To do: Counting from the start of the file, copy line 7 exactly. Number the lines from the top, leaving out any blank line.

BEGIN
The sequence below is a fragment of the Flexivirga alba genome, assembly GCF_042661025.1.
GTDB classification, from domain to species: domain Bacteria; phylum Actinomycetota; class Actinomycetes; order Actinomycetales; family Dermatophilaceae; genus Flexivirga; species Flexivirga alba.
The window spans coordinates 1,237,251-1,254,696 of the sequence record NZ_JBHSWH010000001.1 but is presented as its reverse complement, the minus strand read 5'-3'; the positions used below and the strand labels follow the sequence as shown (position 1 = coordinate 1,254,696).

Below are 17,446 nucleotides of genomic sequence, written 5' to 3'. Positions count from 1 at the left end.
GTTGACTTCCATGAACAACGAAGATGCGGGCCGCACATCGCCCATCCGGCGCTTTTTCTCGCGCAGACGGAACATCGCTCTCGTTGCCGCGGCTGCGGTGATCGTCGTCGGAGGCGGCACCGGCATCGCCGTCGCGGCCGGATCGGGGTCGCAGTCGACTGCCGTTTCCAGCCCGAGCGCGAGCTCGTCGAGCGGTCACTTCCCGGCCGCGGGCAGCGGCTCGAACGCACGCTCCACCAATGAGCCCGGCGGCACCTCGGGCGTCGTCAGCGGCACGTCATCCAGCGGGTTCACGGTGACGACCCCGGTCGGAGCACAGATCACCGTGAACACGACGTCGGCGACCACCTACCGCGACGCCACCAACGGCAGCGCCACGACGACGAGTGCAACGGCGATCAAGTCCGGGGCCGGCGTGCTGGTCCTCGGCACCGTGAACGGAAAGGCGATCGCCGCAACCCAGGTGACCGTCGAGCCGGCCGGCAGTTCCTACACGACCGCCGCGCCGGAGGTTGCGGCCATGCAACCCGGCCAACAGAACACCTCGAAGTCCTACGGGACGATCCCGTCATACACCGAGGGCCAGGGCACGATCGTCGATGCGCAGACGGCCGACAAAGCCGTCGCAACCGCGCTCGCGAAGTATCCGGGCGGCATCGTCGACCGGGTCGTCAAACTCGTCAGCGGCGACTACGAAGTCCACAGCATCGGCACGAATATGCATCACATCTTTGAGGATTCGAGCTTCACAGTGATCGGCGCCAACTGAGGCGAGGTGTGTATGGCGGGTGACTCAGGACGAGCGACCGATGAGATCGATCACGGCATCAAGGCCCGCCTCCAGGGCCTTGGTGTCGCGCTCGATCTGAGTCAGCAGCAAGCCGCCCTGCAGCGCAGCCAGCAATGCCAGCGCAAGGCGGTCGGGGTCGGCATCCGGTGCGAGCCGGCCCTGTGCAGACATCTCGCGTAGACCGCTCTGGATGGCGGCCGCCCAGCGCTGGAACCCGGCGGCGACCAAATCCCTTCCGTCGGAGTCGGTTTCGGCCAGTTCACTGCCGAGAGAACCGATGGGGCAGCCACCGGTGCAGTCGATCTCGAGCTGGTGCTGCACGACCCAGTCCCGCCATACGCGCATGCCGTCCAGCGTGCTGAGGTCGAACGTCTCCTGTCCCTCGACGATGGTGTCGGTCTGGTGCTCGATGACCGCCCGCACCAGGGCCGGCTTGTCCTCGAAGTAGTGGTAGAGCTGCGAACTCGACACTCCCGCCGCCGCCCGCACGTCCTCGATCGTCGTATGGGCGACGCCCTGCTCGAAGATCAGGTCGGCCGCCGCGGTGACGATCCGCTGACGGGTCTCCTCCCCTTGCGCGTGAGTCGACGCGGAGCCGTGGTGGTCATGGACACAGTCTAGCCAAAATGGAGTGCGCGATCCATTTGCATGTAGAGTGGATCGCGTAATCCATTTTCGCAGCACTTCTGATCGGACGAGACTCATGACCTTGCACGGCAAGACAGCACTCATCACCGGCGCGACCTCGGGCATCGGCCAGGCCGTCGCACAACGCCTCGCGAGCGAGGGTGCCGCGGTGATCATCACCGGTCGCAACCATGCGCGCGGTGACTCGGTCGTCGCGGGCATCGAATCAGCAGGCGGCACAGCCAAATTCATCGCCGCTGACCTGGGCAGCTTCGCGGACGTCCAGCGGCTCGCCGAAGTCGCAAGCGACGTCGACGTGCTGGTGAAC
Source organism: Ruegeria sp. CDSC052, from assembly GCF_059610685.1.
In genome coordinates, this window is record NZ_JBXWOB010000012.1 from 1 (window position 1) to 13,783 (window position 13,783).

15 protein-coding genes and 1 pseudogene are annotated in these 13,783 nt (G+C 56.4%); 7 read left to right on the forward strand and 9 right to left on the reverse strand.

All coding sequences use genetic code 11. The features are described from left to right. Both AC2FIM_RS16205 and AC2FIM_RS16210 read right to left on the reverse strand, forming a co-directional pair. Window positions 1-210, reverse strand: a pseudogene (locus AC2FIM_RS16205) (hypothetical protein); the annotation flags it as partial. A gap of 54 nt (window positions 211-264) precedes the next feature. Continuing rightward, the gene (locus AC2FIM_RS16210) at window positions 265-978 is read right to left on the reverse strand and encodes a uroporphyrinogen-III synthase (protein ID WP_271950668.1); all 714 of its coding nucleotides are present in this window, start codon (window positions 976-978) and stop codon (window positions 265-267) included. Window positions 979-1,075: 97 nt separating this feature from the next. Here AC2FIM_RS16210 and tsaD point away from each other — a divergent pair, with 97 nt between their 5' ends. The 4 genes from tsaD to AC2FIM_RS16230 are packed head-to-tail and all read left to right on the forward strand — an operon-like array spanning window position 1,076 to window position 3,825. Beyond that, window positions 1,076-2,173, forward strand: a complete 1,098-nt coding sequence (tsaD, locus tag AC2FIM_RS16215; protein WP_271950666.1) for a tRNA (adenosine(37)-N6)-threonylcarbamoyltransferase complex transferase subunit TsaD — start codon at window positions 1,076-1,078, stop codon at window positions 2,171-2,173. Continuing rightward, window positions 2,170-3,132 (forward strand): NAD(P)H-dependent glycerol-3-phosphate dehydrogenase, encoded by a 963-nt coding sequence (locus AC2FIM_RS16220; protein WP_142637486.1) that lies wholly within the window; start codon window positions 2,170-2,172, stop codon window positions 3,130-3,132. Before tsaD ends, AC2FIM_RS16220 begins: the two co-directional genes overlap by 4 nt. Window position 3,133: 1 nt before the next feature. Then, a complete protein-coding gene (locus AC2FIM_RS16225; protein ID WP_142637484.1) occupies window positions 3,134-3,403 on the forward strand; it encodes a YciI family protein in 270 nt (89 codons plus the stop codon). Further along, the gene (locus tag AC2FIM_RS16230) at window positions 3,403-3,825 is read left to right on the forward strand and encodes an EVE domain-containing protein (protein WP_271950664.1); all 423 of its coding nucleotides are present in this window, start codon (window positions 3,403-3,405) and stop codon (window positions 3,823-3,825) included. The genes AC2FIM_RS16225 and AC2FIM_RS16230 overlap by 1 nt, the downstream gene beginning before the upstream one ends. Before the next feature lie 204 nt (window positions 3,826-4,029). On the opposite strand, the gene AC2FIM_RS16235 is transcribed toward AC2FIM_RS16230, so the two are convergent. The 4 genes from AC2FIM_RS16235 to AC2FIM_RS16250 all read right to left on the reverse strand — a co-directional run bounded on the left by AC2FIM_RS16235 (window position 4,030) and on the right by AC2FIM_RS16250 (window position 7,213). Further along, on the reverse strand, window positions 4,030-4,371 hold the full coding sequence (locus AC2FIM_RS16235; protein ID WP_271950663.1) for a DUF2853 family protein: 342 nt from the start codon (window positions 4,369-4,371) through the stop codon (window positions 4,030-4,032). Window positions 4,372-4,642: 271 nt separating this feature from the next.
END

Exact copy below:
In genome coordinates, this window is record NZ_JBXWOB010000012.1 from 1 (window position 1) to 13,783 (window position 13,783).